Originally, the plan was to create a ruin from an existing house on the property, but when that wasn't structurally feasible, the then director, a Brit, decided to raise the house and create a 'new' ruin.  It seemed out of place at first, but now, softened by plants, seems less severe.


There are little miracles throughout the garden --vignettes that stop you in your tracks, to notice the striking  plant combinations, innovative use of materials and methods that can transform.


I love these twisted willow trees; they seem to yearn to 'reach out and touch somebody,' whether for a caress or to strangle, I'm not sure.  As this area often displays plants tied to agriculture or a practical function, the oft woven, bent, coiled, and generally pliant willow fits right in.  But how often do we display their twistiness while whips are still attached to the tree?


Gardeners are, of course, behind all this horticultural theater.  They are encouraged to experiment, have opportunities to travel or study a new skill, and they 'own' their respective territory -- that is they are assigned to an area and are responsible for its care, maintenance and design for several years until they trade off again.  There's a bit of competition between gardeners --I have heard several of the horticulturists give talks about their work at the garden -- but it only seems to spark more creativity.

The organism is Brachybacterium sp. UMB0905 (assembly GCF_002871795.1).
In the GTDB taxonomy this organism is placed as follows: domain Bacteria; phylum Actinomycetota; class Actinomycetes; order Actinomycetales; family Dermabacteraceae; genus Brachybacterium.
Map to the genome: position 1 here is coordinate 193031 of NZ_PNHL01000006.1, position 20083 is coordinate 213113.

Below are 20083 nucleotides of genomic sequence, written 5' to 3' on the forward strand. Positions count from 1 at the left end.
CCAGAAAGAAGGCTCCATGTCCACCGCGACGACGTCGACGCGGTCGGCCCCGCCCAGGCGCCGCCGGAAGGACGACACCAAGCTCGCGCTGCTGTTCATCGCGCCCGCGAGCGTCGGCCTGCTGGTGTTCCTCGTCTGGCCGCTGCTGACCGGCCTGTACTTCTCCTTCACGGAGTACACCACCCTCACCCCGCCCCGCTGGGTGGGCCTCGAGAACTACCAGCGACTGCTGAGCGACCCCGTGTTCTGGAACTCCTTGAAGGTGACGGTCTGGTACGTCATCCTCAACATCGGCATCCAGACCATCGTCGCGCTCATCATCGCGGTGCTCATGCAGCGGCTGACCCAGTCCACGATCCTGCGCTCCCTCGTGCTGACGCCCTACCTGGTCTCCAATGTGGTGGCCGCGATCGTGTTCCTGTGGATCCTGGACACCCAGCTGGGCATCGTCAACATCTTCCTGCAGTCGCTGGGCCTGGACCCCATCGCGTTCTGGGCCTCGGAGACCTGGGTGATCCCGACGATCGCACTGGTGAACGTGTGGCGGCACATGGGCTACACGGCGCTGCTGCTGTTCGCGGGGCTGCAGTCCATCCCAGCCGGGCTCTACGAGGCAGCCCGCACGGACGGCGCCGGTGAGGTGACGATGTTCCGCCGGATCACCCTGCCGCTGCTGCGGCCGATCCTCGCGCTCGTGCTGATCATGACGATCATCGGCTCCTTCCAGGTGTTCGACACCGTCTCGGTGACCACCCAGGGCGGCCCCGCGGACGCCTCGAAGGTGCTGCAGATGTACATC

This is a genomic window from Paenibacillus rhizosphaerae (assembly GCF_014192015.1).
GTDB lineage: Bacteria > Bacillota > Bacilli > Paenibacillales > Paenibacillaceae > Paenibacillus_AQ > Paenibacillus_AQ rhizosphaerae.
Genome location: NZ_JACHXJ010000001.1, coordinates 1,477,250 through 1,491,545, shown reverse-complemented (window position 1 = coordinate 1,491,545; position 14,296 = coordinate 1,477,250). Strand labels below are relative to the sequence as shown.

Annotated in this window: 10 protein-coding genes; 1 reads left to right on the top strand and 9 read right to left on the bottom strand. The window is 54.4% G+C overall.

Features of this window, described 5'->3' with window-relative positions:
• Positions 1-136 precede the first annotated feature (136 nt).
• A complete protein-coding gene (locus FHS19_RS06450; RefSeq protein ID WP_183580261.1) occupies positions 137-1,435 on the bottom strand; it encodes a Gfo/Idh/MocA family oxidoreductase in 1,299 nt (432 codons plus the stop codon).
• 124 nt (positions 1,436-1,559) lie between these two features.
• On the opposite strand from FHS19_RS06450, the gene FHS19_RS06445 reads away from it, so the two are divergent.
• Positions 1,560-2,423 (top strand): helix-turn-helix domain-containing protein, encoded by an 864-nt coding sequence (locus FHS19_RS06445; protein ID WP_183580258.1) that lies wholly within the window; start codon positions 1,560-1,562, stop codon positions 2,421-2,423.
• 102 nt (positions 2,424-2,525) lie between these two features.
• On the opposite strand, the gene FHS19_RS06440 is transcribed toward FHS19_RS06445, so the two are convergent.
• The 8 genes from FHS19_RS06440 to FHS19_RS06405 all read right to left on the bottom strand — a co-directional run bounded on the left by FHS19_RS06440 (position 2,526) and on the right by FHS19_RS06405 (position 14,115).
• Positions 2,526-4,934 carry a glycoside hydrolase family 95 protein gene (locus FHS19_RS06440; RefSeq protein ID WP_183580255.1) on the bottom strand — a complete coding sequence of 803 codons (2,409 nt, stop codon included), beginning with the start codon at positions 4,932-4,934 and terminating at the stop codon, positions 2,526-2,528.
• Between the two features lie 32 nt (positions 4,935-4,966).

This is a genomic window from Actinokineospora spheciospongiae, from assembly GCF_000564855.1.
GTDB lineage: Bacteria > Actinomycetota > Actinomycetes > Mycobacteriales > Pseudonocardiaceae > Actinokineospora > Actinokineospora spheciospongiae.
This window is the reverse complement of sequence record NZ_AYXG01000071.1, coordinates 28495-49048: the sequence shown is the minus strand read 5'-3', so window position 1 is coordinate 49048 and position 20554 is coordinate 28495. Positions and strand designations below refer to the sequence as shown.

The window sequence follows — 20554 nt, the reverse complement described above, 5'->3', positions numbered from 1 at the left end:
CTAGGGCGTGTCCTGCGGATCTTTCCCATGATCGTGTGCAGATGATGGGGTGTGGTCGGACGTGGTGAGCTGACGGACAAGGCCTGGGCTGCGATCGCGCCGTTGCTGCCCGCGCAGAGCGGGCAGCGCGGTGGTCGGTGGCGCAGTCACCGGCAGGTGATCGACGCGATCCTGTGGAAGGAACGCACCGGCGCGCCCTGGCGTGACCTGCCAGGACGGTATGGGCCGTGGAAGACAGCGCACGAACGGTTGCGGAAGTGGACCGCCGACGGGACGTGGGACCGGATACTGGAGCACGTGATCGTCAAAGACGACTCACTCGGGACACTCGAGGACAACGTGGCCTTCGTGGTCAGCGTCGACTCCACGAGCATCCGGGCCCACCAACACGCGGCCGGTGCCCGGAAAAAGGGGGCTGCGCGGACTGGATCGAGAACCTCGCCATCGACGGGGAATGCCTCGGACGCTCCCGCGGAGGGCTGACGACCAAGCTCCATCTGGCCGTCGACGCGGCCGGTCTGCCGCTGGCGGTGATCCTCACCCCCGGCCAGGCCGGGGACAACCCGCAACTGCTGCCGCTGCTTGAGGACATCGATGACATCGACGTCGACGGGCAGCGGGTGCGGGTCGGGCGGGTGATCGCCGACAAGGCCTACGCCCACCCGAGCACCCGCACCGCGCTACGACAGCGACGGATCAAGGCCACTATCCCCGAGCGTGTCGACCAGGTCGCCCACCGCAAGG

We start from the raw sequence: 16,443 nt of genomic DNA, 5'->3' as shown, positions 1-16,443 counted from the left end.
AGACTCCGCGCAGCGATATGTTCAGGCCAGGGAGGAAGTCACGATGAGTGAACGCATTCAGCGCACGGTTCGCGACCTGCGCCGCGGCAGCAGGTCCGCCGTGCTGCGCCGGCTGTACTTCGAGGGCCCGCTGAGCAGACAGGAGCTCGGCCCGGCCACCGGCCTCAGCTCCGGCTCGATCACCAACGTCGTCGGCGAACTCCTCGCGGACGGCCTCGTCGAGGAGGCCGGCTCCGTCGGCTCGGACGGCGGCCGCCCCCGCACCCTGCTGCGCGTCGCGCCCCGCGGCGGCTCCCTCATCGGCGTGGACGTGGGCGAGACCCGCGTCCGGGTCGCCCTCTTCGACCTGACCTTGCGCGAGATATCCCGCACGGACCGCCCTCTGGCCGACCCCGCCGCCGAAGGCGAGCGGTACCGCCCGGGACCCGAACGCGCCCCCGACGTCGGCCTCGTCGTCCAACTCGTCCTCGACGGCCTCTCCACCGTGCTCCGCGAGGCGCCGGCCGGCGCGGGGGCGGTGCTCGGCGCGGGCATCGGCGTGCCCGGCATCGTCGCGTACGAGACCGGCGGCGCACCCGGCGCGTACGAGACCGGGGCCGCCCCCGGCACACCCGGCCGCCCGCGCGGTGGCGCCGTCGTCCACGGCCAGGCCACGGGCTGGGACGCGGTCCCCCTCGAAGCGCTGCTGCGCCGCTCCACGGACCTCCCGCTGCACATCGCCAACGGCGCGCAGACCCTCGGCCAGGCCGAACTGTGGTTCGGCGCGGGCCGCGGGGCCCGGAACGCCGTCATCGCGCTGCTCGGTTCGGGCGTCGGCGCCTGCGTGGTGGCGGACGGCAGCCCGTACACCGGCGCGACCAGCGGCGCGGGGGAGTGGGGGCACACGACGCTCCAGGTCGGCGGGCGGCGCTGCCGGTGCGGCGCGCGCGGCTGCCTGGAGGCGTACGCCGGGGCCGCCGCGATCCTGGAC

I think it's the second year for this meadow of hot-colored annuals (foreground).  It 'reads' more meadow in person than in the photo, but maybe it's time to move on to something else, a more defined planting, perhaps.  


Chanticleer's layout maintains some of the traditions of an early 20th century estate garden, such as this cutting garden above and the vegetable garden near by.   The most formal areas remain close to the houses (Rosengarten built a house on the property for each of his children though one has been raised,)  and the garden grows wilder as you get farther away from them.



'Wave Hill' chairs based on a Gerrit Rietveld design 
Aside from the beautifully grown plants, there is also wonderful craftsmanship in the chairs, ironwork, fencing, cut flower displays and other artwork.  I think most of the chairs are made at Chanticleer, certainly Dan Bernacik, one of the horticulturists,  has kept the 'Wave Hill' chair alive with his workshops and they are well represented throughout the garden.  I suspect he has made some of the other chairs as well. 
Note the lovely ironwork below the pots
Dahlias float in the big bowl 
  

There are many places to sit at Chanticleer, visitors seem encouraged to linger.  During warmer months the garden is open late on Fridays when people are allowed to picnic in the garden.  It has become a popular evening.  You can spread a blanket on the lawn or sit tucked away in some sheltered nook in the woodland.   This is a garden people want to spend time in and they do.  



The garden is a satisfying balance of  small intimate moments and larger landscape views, revealing topography and tying the garden to the landscape at large.  





An old coal cart re-purposed as a planter? 




One of the most attractive ramps I've seen, making the garden accessible to wheelchair users. 

You don't have to be a gardener to enjoy this place or want to return.  It has just enough magic to keep people coming back whether they know what the plants are or not.  And, thankfully, because it is a living breathing garden it is never the same.